Legal clinic for the 'ignored'

The Baltimore Sun

After coming to terms with her transgender status, Wendy Moretz spent more than a year representing herself in a custody battle over her son during a divorce.

Legal services would have helped her tremendously, the 37-year-old Baltimore County resident said.

"If I had the services back when I first transitioned and [had] known where to go to find a lawyer that would have been willing to really fight for me, that would have helped tremendously," Moretz said.

A group of Maryland lawyers and advocates is raising funds for the FreeState Law Project, an effort to start a law clinic that would provide direct legal services to gay, lesbian, bisexual and transgender Marylanders.

The clinic would be the first in the state and one of a few in the nation, its organizers said.

"We found that there were very few pro bono legal services programs in the entire country," said Lisa Kershner, a Bethesda attorney who, with Baltimore attorney Nevett Steele, is heading the effort.

Kershner said national groups and clinics in Baltimore deal with particular issues, such as gay and lesbian policy issues or AIDS/HIV cases, but that the only broad-based direct legal services center she has come across is in Philadelphia.

The Maryland group hopes to collect $250,000 to enable its center to open in September. It has raised about $30,000 and is forming an advisory board to decide issues such as whether to incorporate as a nonprofit and whether the group would be based in its own space or partner with another organization.

The group is now operating out of the Public Justice Center in Baltimore, which serves as its fiscal agent.

Organizers say there is a need for a broad range of legal services tailored to gay, lesbian, bisexual and transgender people because of the unique legal needs of people who can't legally marry.

"The law is different when applied to them, so that makes even routine types of legal problems or questions more complicated," Kershner said.

"There's a tremendous number of folks who have problems," Steele said. "Partners who are breaking up, and there is no law like there is with heterosexual partners."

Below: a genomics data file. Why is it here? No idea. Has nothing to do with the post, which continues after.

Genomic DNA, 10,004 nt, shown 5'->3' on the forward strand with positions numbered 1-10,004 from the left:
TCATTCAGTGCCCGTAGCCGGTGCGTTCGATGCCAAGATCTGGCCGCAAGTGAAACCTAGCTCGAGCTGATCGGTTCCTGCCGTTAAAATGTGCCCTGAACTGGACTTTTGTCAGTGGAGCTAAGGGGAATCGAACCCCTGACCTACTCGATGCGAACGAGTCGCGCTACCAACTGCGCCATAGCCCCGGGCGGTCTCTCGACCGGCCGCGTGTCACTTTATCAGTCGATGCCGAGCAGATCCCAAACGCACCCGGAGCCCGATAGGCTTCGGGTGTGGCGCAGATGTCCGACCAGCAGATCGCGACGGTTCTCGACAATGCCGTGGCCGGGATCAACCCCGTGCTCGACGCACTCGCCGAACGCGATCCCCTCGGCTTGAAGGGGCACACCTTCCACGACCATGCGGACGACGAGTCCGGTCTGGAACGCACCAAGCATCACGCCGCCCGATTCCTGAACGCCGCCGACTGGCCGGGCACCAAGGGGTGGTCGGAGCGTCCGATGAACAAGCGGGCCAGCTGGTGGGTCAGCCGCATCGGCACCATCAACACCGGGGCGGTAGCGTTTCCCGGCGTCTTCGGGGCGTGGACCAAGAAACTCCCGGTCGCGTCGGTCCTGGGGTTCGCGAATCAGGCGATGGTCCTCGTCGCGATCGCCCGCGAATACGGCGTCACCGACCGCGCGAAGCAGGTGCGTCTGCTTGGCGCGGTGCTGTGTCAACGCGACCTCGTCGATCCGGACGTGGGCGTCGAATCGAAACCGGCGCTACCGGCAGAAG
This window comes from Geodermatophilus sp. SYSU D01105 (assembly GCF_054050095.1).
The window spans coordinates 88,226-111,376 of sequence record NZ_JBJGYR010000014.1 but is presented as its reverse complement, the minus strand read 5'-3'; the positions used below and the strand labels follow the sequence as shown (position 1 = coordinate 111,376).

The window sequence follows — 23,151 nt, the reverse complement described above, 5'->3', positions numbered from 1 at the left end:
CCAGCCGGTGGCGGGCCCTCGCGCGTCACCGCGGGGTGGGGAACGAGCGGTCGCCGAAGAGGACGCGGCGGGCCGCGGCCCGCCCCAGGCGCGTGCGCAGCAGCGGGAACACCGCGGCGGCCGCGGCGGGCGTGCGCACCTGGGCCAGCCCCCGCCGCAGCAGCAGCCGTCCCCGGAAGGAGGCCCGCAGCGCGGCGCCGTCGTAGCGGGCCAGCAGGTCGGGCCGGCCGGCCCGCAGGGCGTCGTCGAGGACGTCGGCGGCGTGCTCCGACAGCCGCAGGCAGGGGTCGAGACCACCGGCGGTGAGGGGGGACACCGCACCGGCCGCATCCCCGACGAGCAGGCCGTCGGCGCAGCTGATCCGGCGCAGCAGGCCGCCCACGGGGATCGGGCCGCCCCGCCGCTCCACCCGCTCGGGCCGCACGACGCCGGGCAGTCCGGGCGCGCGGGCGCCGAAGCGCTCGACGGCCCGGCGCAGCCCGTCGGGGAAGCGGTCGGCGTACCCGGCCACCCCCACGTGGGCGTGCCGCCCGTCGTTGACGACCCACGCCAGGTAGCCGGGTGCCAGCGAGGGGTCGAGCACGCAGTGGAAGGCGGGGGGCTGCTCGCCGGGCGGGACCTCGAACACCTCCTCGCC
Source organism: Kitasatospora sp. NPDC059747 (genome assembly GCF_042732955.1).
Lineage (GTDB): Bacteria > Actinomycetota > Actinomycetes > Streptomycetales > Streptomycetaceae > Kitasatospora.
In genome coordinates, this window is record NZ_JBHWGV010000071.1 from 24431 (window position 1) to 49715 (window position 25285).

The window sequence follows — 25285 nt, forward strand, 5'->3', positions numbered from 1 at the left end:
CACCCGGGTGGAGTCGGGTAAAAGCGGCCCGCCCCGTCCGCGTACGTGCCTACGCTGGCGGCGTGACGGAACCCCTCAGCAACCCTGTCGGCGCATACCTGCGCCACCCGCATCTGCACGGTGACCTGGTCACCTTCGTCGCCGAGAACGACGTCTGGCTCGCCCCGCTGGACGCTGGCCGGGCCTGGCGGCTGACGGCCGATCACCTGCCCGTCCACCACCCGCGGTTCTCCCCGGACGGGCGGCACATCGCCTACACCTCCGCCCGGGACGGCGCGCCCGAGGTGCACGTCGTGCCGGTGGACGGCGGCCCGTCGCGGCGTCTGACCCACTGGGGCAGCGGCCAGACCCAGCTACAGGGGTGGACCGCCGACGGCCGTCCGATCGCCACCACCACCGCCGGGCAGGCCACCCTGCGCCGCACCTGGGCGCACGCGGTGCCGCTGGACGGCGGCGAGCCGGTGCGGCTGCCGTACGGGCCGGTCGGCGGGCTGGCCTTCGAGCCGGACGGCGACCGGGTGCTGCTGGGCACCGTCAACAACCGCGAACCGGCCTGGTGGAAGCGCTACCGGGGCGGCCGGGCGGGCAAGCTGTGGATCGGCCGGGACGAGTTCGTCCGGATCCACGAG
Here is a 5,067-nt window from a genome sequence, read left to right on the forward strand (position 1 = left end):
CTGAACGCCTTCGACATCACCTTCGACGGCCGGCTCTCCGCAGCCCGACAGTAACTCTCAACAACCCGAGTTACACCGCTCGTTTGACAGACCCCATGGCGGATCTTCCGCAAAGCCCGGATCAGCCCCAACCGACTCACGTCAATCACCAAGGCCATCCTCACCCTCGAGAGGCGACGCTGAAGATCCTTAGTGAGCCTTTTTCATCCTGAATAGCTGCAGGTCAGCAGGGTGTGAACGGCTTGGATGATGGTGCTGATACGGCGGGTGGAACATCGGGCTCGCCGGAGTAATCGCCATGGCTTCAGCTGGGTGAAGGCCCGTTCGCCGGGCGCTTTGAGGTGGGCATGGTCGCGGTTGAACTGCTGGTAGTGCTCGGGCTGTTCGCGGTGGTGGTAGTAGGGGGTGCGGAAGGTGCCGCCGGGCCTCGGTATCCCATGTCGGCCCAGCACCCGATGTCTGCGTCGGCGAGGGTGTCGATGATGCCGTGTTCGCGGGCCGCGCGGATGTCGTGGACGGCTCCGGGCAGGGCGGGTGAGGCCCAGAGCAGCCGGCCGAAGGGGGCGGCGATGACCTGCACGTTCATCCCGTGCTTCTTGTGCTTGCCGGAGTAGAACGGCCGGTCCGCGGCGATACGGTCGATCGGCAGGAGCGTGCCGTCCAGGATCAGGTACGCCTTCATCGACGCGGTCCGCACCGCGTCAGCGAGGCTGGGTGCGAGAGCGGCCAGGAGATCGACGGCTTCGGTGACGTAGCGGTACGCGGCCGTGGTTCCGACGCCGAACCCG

Activists are preparing to fight for marriage rights for same-sex couples in the Maryland legislature. Last year, the state's highest court upheld a ban on same-sex marriage.

Steele said the group hopes to lobby lawmakers in support of same-sex marriage rights.

After meeting with advocacy groups, two issues that have emerged as the most pressing are legal services needed for homeless transgender people, men and women who identify as being of a gender different from the one they were born into.

"There's a large population in the city of homeless lesbian, gay, bisexual and transgender youth who have been sort of abandoned by their families, especially the transgender youth," said Aaron Merki, 24, a third-year student at the University of Maryland School of Law, one of the organizers of the project.

With homeless youths, issues include discrimination in the foster care system and schools, Merki said. Other groups in need of services include immigrants trying to join their partners in this country or trying to stay here with their partners, and those facing employment and housing discrimination, Kershner said.

Philadelphia-based Equality Advocates Pennsylvania opened in 1996. The nonprofit group, which serves the whole state, does legal work in addition to working on policy reform.

It received 600 to 700 calls for assistance last year, the majority dealing with employment and family issues, said Stacey Sobel, executive director of the group.

About 80 of those callers received free legal services. The remainder received lawyer referrals or other information, Sobel said.

Lizza Robb is among the hundreds who have received legal services from the group. The 32-year-old Philadelphia resident first used the clinic about five years ago when she and her partner wanted to have the same last name.

"We were faced with the prospect of paying a lot of money to get a name change," Robb said.

Later, they used the center for a donor contract and adoption of their child, and then for wills and a domestic partnership agreement.

"Really, without their services, we wouldn't have been able to do it," Robb said. "Clinics like that are really important. Before, I thought they would focus on higher-profile things. But in reality, one of the biggest impacts they have is just helping normal people get normal things that we should be getting anyway."

In addition to providing legal services, the Maryland project will attempt to quantify a sprawling population that often goes unnoticed, Merki said.

"These communities have been ignored for so long," he said. "We know they're here. So we really need to nail down who they are, where they are, what they're doing and what they need."

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